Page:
<Project Sdk="Microsoft.NET.Sdk">


    <PackageReference Include="ArmDot.Client" Version="2023.11.0" />
    <PackageReference Include="ArmDot.Engine.MSBuildTasks" Version="2023.11.0" />

    <Target Name="Protect" AfterTargets="AfterCompile" BeforeTargets="BeforePublish">
            <Assemblies Include="$(ProjectDir)$(IntermediateOutputPath)$(TargetFileName)" />

Furthermore, let’s proceed to virtualize the methods of our application. Apply the VirtualizeCode attribute to the entire assembly:


You can include this line in any source file.

Next, rebuild the application. You will see:

  [ArmDot] ArmDot [Engine Version 2023.11.0.0] (c) Softanics. All Rights Reserved
  [ArmDot] Reading license key from C:\ProgramData\ArmDot\ArmDotLicense.key
  [ArmDot] THIS PROGRAM IS UNREGISTERED. Buy a license at https://www.armdot.com/order.html
  [ArmDot] Names obfuscation started
  [ArmDot] Names obfuscation finished
  [ArmDot] ------ Build started: Assembly (1 of 1): WPFObfuscationSample.dll (I:\TEMP\84\WPFObfuscationSample\obj\Debug\net8.0-windows\WPFObfuscationSample.dll) ------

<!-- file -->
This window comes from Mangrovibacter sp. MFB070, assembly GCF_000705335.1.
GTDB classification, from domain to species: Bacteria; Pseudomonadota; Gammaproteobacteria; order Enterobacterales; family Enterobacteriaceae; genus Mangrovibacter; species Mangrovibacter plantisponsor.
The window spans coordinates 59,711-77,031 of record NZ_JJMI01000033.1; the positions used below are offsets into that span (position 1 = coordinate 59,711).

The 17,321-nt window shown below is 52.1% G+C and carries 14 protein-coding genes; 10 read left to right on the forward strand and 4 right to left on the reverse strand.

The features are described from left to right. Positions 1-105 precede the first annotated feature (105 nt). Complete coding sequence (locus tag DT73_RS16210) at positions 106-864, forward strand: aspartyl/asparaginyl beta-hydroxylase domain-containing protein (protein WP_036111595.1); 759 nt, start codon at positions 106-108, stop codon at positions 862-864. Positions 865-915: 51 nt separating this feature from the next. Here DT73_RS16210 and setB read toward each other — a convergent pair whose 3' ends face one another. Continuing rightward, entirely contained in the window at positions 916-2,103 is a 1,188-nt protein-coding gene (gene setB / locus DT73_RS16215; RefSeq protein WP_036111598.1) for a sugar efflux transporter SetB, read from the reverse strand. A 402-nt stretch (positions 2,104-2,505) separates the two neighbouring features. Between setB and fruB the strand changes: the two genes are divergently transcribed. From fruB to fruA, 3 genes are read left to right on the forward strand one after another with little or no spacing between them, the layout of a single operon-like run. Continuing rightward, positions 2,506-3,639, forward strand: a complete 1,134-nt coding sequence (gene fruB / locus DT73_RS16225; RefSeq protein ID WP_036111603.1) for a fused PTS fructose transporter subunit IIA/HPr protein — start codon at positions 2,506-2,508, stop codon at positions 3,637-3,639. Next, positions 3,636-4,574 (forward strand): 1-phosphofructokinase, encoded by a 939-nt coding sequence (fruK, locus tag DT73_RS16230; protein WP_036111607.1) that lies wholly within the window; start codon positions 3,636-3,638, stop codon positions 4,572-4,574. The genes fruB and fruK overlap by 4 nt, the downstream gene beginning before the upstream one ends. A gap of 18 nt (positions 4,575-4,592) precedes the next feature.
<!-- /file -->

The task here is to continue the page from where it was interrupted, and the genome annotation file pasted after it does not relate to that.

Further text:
[ArmDot] Conversion started for method System.Void WPFObfuscationSample.App::InitializeComponent()
  [ArmDot] Conversion finished for method System.Void WPFObfuscationSample.App::InitializeComponent()
  [ArmDot] Conversion started for method System.Void WPFObfuscationSample.App::Main()
  [ArmDot] Writing protected assembly to I:\TEMP\84\WPFObfuscationSample\obj\Debug\net8.0-windows\WPFObfuscationSample.dll...

This indicates that ArmDot has successfully accomplished its task. Run ildasm once again to verify the outcome:

Obfuscated .NET code

Oh my gosh! There are numerous methods with perplexing names. The code of the checking method has been transformed into an extensive sequence of instructions. It is almost impossible to comprehend the purpose of these instructions.


.NET obfuscators are utilized by individuals and companies for various purposes. These include safeguarding intellectual property by making it difficult for unauthorized individuals to understand and modify code, enhancing code security to prevent tampering and unauthorized access, enforcing software licenses, improving code performance, combating software piracy, and protecting valuable trade secrets.